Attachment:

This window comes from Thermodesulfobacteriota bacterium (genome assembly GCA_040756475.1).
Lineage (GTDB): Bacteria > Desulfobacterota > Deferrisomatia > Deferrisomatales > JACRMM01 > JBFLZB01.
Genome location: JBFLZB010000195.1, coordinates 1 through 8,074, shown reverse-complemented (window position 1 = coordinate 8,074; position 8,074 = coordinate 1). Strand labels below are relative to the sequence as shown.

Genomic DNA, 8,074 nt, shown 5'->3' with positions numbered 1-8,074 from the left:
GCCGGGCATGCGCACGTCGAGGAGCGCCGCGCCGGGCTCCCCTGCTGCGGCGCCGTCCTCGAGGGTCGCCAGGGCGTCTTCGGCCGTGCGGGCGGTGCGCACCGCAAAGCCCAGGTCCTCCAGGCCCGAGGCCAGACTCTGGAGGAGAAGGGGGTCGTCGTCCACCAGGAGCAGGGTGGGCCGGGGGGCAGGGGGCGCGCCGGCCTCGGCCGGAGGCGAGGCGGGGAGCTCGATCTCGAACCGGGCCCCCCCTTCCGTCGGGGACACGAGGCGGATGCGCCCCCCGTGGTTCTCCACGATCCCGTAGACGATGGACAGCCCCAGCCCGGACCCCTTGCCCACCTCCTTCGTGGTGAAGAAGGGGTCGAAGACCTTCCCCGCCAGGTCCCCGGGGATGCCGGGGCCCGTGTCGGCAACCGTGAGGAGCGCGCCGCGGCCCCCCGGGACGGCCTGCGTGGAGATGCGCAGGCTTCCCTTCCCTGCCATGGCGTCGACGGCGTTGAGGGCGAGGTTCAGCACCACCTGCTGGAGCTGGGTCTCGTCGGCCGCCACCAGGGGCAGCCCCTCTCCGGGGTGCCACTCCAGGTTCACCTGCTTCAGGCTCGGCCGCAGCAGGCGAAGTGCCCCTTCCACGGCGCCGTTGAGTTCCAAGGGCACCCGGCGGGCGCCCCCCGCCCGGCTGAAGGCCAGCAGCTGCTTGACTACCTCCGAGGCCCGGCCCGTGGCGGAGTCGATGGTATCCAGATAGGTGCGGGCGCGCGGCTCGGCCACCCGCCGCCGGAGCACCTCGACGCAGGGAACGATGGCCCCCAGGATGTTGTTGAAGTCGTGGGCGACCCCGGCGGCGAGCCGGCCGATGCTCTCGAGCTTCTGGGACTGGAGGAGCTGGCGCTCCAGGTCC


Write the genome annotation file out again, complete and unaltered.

This window comes from Thermodesulfobacteriota bacterium (genome assembly GCA_040756475.1).
Lineage (GTDB): Bacteria > Desulfobacterota > Deferrisomatia > Deferrisomatales > JACRMM01 > JBFLZB01.
Genome location: JBFLZB010000195.1, coordinates 1 through 8,074, shown reverse-complemented (window position 1 = coordinate 8,074; position 8,074 = coordinate 1). Strand labels below are relative to the sequence as shown.

Genomic DNA, 8,074 nt, shown 5'->3' with positions numbered 1-8,074 from the left:
GCCGGGCATGCGCACGTCGAGGAGCGCCGCGCCGGGCTCCCCTGCTGCGGCGCCGTCCTCGAGGGTCGCCAGGGCGTCTTCGGCCGTGCGGGCGGTGCGCACCGCAAAGCCCAGGTCCTCCAGGCCCGAGGCCAGACTCTGGAGGAGAAGGGGGTCGTCGTCCACCAGGAGCAGGGTGGGCCGGGGGGCAGGGGGCGCGCCGGCCTCGGCCGGAGGCGAGGCGGGGAGCTCGATCTCGAACCGGGCCCCCCCTTCCGTCGGGGACACGAGGCGGATGCGCCCCCCGTGGTTCTCCACGATCCCGTAGACGATGGACAGCCCCAGCCCGGACCCCTTGCCCACCTCCTTCGTGGTGAAGAAGGGGTCGAAGACCTTCCCCGCCAGGTCCCCGGGGATGCCGGGGCCCGTGTCGGCAACCGTGAGGAGCGCGCCGCGGCCCCCCGGGACGGCCTGCGTGGAGATGCGCAGGCTTCCCTTCCCTGCCATGGCGTCGACGGCGTTGAGGGCGAGGTTCAGCACCACCTGCTGGAGCTGGGTCTCGTCGGCCGCCACCAGGGGCAGCCCCTCTCCGGGGTGCCACTCCAGGTTCACCTGCTTCAGGCTCGGCCGCAGCAGGCGAAGTGCCCCTTCCACGGCGCCGTTGAGTTCCAAGGGCACCCGGCGGGCGCCCCCCGCCCGGCTGAAGGCCAGCAGCTGCTTGACTACCTCCGAGGCCCGGCCCGTGGCGGAGTCGATGGTATCCAGATAGGTGCGGGCGCGCGGCTCGGCCACCCGCCGCCGGAGCACCTCGACGCAGGGAACGATGGCCCCCAGGATGTTGTTGAAGTCGTGGGCGACCCCGGCGGCGAGCCGGCCGATGCTCTCGAGCTTCTGGGACTGGAGGAGCTGGCGCTCCAGGTCC